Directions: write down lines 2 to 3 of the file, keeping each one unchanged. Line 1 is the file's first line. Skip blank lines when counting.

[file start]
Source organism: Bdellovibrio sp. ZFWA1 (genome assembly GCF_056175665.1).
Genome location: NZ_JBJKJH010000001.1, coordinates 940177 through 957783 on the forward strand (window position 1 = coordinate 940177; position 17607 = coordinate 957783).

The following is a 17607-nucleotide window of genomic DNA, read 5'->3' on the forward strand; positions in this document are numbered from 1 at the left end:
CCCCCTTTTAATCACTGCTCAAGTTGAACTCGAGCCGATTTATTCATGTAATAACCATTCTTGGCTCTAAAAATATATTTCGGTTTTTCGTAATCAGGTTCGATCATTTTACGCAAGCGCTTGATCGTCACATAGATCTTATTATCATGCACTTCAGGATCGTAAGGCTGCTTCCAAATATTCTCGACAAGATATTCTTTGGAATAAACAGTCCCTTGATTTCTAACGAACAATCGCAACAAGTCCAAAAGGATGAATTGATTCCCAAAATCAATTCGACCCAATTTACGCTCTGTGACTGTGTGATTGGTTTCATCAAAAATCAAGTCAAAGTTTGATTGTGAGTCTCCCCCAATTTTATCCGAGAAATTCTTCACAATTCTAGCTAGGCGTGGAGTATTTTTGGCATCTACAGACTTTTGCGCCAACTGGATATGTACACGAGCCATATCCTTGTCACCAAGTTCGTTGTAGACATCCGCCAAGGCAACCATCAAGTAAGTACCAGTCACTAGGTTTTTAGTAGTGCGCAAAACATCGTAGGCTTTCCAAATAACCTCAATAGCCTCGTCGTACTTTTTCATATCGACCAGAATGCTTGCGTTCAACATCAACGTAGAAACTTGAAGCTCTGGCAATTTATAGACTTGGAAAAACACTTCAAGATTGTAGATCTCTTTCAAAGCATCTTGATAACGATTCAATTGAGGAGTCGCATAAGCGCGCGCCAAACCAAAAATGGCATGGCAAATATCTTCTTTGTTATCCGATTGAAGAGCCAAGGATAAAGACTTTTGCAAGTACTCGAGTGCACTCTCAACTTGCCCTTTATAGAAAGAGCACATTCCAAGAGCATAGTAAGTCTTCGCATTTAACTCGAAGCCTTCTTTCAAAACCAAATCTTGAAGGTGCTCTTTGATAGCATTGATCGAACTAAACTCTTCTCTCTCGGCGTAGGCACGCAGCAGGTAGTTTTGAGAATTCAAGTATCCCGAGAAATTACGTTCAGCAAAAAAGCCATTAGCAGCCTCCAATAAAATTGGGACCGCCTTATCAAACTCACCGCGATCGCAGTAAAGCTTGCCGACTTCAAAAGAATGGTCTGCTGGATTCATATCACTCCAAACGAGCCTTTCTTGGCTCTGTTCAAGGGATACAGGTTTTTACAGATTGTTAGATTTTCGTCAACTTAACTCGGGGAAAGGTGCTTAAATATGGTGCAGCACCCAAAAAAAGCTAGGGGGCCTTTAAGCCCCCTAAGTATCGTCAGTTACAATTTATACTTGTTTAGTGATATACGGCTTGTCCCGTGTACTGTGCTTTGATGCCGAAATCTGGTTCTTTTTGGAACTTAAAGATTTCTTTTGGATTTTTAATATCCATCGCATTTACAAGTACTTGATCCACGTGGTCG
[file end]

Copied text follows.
Genome location: NZ_JBJKJH010000001.1, coordinates 940177 through 957783 on the forward strand (window position 1 = coordinate 940177; position 17607 = coordinate 957783).

The following is a 17607-nucleotide window of genomic DNA, read 5'->3' on the forward strand; positions in this document are numbered from 1 at the left end: